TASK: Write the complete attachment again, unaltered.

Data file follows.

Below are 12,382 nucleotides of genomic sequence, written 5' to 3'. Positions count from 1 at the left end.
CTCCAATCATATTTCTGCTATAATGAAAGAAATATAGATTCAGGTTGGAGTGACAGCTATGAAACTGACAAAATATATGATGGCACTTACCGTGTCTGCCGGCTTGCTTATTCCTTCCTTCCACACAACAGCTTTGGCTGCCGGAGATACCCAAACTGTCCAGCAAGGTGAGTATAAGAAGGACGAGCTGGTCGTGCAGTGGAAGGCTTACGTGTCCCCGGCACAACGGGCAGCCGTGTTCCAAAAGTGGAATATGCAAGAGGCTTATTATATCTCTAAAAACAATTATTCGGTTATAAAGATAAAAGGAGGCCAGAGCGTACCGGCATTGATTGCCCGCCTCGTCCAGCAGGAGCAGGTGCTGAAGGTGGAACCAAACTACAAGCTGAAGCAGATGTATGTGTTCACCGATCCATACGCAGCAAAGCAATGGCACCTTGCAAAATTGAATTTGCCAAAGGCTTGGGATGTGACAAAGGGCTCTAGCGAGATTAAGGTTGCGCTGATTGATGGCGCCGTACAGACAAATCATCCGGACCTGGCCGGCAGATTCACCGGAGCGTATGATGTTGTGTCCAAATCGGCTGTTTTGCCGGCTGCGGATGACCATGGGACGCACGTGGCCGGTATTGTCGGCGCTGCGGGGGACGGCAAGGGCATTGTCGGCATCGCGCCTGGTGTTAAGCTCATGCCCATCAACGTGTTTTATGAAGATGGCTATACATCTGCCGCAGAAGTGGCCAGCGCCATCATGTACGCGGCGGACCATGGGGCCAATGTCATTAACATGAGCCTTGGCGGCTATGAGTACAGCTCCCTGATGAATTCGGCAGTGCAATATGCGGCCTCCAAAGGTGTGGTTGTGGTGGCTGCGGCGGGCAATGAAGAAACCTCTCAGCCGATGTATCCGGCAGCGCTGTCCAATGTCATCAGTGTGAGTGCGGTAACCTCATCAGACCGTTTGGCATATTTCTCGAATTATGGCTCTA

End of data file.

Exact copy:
Below are 12,382 nucleotides of genomic sequence, written 5' to 3'. Positions count from 1 at the left end.
CTCCAATCATATTTCTGCTATAATGAAAGAAATATAGATTCAGGTTGGAGTGACAGCTATGAAACTGACAAAATATATGATGGCACTTACCGTGTCTGCCGGCTTGCTTATTCCTTCCTTCCACACAACAGCTTTGGCTGCCGGAGATACCCAAACTGTCCAGCAAGGTGAGTATAAGAAGGACGAGCTGGTCGTGCAGTGGAAGGCTTACGTGTCCCCGGCACAACGGGCAGCCGTGTTCCAAAAGTGGAATATGCAAGAGGCTTATTATATCTCTAAAAACAATTATTCGGTTATAAAGATAAAAGGAGGCCAGAGCGTACCGGCATTGATTGCCCGCCTCGTCCAGCAGGAGCAGGTGCTGAAGGTGGAACCAAACTACAAGCTGAAGCAGATGTATGTGTTCACCGATCCATACGCAGCAAAGCAATGGCACCTTGCAAAATTGAATTTGCCAAAGGCTTGGGATGTGACAAAGGGCTCTAGCGAGATTAAGGTTGCGCTGATTGATGGCGCCGTACAGACAAATCATCCGGACCTGGCCGGCAGATTCACCGGAGCGTATGATGTTGTGTCCAAATCGGCTGTTTTGCCGGCTGCGGATGACCATGGGACGCACGTGGCCGGTATTGTCGGCGCTGCGGGGGACGGCAAGGGCATTGTCGGCATCGCGCCTGGTGTTAAGCTCATGCCCATCAACGTGTTTTATGAAGATGGCTATACATCTGCCGCAGAAGTGGCCAGCGCCATCATGTACGCGGCGGACCATGGGGCCAATGTCATTAACATGAGCCTTGGCGGCTATGAGTACAGCTCCCTGATGAATTCGGCAGTGCAATATGCGGCCTCCAAAGGTGTGGTTGTGGTGGCTGCGGCGGGCAATGAAGAAACCTCTCAGCCGATGTATCCGGCAGCGCTGTCCAATGTCATCAGTGTGAGTGCGGTAACCTCATCAGACCGTTTGGCATATTTCTCGAATTATGGCTCTA